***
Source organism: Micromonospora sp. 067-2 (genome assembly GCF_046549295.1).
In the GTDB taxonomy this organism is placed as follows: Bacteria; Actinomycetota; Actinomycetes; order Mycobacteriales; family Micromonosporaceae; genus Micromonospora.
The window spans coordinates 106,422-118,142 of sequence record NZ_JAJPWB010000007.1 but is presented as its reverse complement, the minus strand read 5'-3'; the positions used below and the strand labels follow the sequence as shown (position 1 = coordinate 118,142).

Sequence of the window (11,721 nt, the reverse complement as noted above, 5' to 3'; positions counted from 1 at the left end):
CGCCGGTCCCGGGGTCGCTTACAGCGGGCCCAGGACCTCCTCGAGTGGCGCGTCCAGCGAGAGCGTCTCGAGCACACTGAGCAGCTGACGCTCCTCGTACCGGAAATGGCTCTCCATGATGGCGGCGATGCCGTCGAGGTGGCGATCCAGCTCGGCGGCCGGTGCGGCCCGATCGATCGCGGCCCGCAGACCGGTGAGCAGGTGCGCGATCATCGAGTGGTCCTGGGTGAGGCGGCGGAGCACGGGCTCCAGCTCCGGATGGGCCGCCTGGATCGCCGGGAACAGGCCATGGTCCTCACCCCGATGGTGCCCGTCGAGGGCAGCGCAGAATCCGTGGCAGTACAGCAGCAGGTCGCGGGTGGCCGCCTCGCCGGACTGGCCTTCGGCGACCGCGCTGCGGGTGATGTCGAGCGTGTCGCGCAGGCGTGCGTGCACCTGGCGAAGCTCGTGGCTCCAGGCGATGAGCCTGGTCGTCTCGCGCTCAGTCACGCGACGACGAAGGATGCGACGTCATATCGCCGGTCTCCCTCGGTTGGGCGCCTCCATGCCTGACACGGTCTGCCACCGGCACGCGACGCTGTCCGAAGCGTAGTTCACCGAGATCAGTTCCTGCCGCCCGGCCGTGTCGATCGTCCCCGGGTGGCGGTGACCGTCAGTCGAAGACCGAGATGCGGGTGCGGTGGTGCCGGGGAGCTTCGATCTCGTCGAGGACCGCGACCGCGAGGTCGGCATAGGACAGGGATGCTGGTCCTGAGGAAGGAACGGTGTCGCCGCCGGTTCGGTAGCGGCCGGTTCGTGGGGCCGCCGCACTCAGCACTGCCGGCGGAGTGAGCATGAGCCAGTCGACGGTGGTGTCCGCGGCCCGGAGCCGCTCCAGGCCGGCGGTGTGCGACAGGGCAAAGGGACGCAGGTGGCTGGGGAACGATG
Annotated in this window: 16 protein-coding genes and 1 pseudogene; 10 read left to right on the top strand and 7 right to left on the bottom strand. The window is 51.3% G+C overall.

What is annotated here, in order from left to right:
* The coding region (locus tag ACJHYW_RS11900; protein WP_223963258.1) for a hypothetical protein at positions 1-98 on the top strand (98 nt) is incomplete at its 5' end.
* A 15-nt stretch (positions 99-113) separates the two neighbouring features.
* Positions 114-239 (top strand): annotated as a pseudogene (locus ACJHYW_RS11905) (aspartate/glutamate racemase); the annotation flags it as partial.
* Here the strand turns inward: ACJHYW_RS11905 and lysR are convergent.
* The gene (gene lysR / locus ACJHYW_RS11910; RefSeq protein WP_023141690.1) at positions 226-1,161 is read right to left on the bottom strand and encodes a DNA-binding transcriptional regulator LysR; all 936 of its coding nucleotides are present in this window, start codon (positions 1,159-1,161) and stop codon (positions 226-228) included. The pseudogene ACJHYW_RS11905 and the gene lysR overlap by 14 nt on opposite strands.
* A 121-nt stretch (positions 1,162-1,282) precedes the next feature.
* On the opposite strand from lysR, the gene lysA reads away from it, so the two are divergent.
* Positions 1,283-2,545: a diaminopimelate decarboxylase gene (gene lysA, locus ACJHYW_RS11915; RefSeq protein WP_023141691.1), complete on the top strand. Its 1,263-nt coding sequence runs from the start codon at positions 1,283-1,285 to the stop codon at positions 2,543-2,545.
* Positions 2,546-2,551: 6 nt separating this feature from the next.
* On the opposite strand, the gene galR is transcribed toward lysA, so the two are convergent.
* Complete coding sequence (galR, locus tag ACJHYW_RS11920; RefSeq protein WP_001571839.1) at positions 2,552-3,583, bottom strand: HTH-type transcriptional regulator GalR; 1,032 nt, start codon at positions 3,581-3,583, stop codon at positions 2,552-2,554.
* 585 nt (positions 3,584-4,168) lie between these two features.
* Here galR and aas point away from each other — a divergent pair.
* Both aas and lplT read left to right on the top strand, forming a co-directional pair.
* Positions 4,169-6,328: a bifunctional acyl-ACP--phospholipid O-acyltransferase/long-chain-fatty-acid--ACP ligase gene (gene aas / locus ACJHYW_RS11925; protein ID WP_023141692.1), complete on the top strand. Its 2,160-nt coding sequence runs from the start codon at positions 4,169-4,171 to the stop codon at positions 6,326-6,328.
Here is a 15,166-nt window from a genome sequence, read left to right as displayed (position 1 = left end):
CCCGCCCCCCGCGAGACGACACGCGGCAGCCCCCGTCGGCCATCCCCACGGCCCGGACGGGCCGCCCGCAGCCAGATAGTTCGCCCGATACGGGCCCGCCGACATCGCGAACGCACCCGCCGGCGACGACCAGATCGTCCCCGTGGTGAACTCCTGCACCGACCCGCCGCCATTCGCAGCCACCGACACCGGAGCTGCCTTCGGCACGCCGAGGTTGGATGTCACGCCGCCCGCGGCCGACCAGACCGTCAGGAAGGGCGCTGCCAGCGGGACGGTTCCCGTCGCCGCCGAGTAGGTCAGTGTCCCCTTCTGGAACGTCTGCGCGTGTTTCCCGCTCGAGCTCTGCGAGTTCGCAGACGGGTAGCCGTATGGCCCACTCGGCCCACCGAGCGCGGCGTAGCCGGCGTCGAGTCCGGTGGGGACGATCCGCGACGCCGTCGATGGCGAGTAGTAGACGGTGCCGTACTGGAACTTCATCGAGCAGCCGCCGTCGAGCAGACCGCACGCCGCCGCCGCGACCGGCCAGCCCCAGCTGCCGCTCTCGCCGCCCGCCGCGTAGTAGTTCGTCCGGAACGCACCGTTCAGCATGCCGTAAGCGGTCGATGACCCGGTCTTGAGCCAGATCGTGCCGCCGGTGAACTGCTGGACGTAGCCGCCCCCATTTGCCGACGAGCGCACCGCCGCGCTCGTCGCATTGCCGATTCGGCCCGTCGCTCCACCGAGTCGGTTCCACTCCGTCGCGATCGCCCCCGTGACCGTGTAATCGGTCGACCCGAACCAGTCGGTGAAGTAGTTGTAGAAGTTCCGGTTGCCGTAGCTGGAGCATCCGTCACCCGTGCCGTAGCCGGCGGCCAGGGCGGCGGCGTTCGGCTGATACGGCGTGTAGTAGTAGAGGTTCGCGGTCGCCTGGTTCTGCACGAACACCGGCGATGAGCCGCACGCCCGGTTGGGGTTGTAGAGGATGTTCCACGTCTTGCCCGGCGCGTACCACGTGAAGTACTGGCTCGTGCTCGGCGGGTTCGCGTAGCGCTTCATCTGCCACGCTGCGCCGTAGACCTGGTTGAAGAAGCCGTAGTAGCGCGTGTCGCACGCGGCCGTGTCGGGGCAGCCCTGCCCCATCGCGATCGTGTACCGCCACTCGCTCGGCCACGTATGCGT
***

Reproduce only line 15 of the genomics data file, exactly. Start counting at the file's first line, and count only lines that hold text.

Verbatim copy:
* Positions 1,283-2,545: a diaminopimelate decarboxylase gene (gene lysA, locus ACJHYW_RS11915; RefSeq protein WP_023141691.1), complete on the top strand. Its 1,263-nt coding sequence runs from the start codon at positions 1,283-1,285 to the stop codon at positions 2,543-2,545.